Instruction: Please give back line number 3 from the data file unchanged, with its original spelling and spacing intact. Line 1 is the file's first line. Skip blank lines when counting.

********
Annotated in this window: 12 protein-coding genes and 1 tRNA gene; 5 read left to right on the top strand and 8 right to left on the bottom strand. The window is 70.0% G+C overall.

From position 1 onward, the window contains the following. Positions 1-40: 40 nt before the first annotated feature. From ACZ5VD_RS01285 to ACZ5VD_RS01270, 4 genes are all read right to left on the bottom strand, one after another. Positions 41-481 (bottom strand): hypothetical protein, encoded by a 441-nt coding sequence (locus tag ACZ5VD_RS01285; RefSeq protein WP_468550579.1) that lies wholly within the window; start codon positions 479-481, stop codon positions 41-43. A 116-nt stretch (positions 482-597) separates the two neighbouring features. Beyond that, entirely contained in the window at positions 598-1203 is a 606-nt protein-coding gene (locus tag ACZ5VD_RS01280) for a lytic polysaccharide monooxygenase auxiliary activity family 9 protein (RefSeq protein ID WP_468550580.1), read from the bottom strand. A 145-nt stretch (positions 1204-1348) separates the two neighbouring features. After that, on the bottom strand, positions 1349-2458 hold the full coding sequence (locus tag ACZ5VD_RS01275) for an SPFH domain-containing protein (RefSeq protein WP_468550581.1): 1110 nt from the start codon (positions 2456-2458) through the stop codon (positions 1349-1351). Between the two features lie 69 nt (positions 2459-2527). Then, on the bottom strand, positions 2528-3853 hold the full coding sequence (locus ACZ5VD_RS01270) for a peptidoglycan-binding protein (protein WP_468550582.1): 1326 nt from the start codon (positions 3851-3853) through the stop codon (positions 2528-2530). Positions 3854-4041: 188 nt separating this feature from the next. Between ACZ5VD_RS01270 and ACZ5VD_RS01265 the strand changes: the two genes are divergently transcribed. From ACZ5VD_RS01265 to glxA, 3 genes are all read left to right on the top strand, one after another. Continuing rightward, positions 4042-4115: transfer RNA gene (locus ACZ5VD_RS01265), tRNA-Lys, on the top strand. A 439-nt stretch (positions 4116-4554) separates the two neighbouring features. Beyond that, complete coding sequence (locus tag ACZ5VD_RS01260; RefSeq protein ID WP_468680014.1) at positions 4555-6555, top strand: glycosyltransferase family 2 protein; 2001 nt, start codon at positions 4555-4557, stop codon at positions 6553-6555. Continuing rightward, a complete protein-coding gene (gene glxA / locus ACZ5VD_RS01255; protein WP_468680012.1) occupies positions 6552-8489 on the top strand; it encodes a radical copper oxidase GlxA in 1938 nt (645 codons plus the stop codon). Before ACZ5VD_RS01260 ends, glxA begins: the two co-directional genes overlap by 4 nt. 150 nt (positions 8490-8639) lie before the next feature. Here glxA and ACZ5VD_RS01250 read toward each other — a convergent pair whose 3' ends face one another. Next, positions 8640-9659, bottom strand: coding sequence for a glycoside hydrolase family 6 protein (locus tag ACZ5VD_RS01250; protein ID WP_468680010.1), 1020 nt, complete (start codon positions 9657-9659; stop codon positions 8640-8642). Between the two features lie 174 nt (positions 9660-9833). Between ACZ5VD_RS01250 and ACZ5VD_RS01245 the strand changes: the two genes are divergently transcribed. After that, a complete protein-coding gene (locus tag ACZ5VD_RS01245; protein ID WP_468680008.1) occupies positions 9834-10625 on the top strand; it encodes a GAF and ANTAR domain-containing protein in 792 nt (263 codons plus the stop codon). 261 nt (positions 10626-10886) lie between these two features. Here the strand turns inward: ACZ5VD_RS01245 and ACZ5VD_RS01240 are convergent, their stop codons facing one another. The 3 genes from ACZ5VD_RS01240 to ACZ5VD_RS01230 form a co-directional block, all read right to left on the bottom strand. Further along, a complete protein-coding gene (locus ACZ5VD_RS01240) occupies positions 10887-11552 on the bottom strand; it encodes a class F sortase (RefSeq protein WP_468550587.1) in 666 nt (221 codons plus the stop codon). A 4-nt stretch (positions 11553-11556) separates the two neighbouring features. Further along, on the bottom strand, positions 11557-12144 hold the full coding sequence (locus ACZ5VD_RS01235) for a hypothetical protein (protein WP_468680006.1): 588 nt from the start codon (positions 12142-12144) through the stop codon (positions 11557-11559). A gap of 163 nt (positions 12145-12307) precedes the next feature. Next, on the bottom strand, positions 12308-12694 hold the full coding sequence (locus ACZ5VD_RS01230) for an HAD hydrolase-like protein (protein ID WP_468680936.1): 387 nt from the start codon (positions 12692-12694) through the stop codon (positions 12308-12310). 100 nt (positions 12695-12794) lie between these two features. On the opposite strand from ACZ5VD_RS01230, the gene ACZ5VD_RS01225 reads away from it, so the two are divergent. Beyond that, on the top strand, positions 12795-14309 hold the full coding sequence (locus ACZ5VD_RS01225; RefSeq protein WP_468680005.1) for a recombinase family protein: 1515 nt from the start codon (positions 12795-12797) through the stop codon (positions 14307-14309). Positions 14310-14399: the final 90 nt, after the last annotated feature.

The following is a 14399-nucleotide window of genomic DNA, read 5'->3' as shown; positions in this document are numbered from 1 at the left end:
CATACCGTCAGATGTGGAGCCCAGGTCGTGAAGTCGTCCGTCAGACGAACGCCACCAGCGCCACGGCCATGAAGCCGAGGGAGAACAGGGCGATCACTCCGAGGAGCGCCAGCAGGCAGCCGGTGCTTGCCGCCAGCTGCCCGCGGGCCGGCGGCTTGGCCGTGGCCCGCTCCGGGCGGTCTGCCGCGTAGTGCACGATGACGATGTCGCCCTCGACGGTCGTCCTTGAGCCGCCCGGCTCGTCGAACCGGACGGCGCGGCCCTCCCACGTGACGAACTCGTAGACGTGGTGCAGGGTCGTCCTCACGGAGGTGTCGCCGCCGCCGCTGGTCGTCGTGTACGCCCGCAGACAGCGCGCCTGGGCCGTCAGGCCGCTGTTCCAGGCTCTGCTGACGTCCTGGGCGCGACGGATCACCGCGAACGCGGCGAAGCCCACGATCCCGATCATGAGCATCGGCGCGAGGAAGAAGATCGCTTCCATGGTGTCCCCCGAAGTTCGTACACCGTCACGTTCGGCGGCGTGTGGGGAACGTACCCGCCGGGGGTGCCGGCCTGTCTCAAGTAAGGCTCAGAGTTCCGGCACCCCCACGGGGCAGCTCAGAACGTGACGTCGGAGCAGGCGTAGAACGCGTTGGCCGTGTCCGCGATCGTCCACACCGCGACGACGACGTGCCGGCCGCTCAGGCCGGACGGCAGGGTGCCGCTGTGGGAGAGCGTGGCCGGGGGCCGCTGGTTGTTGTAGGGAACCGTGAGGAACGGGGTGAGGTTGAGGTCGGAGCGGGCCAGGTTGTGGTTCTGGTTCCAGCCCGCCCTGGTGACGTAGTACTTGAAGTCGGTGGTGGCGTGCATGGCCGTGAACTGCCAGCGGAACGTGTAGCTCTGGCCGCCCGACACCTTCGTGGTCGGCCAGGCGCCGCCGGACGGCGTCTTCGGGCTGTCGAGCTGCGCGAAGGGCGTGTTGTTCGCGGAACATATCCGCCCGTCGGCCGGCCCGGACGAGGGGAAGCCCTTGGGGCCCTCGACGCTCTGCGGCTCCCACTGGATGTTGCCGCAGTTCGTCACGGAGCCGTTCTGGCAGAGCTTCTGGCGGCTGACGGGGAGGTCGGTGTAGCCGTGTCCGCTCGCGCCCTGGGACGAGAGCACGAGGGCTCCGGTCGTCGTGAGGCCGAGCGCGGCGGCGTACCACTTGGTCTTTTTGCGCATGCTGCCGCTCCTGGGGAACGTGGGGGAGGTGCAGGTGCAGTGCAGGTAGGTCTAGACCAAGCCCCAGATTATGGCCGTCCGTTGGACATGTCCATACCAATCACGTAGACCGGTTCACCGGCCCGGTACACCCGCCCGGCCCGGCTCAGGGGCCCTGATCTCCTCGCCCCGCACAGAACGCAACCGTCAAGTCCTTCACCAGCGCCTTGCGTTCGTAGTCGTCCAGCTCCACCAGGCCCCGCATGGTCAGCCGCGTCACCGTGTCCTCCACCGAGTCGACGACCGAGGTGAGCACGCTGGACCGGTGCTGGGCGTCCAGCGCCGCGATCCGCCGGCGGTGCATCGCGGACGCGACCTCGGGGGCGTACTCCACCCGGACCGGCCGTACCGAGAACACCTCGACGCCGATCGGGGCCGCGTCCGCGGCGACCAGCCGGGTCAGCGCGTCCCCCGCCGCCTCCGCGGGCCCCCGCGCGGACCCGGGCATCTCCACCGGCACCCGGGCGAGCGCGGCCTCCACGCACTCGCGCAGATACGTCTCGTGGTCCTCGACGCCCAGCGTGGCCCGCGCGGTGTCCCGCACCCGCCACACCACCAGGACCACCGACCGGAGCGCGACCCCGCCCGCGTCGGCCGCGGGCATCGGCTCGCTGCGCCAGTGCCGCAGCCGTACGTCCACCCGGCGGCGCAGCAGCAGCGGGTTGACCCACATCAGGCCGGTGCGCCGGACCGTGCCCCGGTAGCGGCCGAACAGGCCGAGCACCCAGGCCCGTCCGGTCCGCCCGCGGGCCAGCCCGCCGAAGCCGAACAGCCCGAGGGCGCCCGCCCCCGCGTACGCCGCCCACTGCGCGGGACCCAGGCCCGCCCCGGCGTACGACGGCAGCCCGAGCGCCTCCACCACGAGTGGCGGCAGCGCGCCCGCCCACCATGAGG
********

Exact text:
The following is a 14399-nucleotide window of genomic DNA, read 5'->3' as shown; positions in this document are numbered from 1 at the left end: